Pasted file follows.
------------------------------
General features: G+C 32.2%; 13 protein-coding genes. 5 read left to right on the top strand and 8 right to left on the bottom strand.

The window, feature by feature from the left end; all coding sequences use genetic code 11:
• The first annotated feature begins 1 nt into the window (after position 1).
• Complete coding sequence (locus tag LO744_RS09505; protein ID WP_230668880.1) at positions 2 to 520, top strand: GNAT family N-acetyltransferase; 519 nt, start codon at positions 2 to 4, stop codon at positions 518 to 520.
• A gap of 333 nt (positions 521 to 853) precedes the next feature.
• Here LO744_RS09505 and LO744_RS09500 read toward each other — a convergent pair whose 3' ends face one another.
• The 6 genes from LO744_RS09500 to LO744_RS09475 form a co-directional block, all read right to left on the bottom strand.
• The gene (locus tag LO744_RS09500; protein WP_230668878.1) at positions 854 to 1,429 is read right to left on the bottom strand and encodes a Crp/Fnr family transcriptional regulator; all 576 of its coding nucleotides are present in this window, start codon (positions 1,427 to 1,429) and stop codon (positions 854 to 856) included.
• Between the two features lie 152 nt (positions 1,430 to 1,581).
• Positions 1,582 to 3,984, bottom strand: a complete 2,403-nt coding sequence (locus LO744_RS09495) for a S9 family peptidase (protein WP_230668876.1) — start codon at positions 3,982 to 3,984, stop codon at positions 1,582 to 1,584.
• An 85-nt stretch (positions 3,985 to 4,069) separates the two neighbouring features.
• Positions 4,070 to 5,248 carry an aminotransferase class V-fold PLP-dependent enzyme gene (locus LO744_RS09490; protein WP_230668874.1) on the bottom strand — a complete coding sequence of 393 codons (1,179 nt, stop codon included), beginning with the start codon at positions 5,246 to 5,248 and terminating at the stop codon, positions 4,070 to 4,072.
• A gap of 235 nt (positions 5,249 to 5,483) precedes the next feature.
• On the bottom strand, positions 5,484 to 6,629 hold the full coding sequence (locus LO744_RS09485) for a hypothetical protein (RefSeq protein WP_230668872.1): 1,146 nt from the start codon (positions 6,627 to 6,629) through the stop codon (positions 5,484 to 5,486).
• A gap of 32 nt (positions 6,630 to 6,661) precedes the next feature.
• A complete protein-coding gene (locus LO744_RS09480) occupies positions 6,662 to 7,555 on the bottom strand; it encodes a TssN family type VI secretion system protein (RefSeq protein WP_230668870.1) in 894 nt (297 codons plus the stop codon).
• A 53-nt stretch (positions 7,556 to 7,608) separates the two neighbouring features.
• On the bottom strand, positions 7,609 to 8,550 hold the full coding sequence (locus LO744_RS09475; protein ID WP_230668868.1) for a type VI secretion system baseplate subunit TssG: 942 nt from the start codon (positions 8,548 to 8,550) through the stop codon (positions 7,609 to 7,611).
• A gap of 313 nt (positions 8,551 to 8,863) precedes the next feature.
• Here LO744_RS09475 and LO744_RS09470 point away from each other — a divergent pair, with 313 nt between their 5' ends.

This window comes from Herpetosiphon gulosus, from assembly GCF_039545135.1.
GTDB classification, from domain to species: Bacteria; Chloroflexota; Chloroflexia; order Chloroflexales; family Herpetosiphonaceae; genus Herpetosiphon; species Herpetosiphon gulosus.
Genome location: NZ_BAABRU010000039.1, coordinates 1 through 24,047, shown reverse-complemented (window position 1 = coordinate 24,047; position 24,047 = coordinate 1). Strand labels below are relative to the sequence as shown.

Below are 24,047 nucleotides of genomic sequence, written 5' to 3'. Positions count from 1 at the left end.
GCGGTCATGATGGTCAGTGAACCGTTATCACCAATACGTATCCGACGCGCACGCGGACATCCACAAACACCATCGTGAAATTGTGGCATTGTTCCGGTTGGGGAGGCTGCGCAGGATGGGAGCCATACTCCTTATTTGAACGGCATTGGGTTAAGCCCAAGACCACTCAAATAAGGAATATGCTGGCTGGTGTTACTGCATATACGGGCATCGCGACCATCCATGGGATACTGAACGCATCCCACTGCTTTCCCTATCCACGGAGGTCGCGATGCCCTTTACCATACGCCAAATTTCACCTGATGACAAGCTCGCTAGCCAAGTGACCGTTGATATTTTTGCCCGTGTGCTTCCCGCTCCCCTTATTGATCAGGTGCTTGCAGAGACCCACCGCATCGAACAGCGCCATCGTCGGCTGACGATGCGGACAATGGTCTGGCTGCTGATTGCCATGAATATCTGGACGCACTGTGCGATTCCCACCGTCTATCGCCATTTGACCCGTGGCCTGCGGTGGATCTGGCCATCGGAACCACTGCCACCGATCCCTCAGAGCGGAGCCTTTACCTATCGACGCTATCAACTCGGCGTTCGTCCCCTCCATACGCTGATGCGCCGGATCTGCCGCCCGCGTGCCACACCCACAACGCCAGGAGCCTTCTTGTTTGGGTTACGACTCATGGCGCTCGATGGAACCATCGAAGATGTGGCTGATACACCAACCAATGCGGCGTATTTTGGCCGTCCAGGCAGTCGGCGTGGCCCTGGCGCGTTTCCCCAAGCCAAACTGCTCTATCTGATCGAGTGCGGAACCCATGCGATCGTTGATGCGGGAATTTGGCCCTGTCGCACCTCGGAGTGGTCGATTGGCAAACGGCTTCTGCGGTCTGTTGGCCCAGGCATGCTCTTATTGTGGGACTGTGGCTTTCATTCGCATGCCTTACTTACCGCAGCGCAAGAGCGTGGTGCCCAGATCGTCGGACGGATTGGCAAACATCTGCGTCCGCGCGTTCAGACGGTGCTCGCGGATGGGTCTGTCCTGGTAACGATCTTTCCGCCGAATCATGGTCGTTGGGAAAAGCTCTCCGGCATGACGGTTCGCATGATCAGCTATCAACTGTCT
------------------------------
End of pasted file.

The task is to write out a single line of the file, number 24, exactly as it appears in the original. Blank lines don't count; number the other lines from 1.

Below are 24,047 nucleotides of genomic sequence, written 5' to 3'. Positions count from 1 at the left end.